20. An interesting point, Eric. In City of Ruin, I tried to set myself the challenge – is there a point where large-scale combat is justified? Not so much in the liberal intervention sense, but in the sense of the noble defence. I like to think that it’s a nasty business even before the fighting stage: the politics, the financing of arms, religious motivations, that sort of thing. To make things more interesting, I tried to create a horrendously corrupt city, that it was barely worth saving in the first place. Is it about defending people’s lives or saving Imperial property? Those sorts of questions.

    It was all about creating a very muddied context, and hopefully the reader can draw their own conclusions. There certainly isn’t any glory – that much I do try to make clear. Each of the surviving characters is disgusted at the horrors of war. I believe you can also make statements about such things by removing characters matter-of-factly, rather than a slow-motion glory-death. Because war probably isn’t that kind.

    So I think, in short, yes – I think there’s a responsibility to raise some questions, but I feel it would have been a mistake for it to have become simple agitprop.

  21. Ha, ha – spellchecker jollity: that should of course read “psychology” not phycology.

    phycology |fīˈkäləjē|
    the branch of botany concerned with seaweeds and other algae.

  22. As always,

    Thanks. I know you think about these things, but it is always help to actually hear your articulation of the process. It is helpful as it has been on my mind much this past year.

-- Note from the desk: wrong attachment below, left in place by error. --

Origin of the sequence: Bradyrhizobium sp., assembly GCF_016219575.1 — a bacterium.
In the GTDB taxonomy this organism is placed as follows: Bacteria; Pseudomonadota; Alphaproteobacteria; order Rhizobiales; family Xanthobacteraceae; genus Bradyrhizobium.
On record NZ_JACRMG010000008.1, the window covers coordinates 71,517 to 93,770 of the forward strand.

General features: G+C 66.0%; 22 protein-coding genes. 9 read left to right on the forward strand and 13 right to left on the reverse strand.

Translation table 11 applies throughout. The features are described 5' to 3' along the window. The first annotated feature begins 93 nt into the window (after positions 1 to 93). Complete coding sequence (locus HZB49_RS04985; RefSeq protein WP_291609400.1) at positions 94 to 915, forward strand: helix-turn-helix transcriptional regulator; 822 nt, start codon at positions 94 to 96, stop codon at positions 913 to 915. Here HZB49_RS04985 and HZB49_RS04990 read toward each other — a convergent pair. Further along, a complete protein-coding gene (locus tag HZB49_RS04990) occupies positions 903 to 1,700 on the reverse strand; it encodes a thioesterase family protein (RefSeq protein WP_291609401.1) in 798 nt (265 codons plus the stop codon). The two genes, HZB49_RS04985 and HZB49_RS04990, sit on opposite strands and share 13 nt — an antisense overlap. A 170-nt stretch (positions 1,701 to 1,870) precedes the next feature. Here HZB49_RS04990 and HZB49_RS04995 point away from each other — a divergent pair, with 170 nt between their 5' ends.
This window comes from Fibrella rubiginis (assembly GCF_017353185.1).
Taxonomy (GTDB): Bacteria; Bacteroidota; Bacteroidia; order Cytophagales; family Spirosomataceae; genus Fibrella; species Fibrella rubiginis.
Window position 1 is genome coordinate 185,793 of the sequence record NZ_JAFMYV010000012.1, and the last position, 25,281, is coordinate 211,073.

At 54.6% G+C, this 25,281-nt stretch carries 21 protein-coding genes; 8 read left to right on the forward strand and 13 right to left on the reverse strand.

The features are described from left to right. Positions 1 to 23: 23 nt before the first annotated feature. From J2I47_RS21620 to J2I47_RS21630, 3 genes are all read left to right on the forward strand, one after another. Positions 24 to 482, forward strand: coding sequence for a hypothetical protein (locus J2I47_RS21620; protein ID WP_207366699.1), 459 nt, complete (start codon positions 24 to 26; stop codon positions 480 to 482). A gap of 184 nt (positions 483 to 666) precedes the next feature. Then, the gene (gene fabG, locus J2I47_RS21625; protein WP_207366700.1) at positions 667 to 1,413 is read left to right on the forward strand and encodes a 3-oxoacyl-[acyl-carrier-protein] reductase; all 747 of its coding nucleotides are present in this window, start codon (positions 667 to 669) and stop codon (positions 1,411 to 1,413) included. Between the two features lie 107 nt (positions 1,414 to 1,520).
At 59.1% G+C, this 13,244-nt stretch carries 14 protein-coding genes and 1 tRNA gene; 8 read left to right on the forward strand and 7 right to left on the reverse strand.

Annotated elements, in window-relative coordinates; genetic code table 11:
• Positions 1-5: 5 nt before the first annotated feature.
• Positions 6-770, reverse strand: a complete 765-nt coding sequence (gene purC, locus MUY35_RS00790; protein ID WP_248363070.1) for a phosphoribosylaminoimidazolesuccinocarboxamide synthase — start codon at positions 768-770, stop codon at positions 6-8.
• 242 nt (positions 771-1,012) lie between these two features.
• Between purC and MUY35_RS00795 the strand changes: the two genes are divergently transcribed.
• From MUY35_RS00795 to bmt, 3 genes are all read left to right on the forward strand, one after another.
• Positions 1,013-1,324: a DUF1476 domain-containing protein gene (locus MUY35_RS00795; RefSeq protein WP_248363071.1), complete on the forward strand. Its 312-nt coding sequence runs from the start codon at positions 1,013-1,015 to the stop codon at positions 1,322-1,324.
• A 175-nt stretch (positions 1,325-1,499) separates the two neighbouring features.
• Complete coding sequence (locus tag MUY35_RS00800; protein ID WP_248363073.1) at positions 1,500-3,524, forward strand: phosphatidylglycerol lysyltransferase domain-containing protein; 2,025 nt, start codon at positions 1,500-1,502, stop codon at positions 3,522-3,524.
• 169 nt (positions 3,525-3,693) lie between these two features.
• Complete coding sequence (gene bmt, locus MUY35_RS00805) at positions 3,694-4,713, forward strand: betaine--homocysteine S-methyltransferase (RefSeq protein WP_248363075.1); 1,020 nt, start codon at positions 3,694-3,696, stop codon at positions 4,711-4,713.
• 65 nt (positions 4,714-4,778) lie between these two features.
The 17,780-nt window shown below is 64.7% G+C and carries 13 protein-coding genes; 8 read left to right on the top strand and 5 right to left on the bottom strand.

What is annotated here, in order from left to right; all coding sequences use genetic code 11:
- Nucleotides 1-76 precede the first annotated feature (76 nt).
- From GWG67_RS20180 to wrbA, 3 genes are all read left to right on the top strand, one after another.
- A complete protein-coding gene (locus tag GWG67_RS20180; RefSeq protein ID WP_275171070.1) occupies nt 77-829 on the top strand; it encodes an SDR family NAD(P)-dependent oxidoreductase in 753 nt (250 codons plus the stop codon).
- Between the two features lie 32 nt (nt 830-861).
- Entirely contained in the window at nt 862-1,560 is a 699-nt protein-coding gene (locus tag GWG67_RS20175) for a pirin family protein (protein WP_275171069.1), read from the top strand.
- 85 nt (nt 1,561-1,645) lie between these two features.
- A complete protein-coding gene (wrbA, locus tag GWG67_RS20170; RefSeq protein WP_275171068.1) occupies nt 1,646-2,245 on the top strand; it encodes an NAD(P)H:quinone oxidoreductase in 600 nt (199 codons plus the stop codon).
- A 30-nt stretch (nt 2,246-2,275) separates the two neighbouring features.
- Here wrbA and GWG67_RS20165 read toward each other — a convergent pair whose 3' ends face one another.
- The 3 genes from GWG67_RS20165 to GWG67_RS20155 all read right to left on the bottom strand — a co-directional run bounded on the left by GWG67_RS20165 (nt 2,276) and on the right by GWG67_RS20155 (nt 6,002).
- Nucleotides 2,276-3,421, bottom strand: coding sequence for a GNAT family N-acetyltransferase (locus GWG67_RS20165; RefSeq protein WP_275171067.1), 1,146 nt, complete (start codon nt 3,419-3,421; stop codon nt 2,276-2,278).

23. This is a great, useful essay. More people should zero in on a specific area of writing advice, rather than just writing the same old techniques about “how to conquer writer’s block” or “how to enlarge your online presence”.

    I would like to contribute, if I may, by mentioning something about pace. Your article focused primarily on large-scale encounters. I thought it would be worthwhile to add that, in one and one encounters, or any fight scenes really, the pacing is more crucial than ever. Keep the action moving, but avoid “listing”. It needs to flow in a “then this happened, then this, then THIS, then THIS!!!” but it cannot read that way. It’s a tricky balance, but with 75 or so re-writes, it shouldn’t be a problem.

    I hope I explained by thought clearly enough. Keep up the good work, Mark!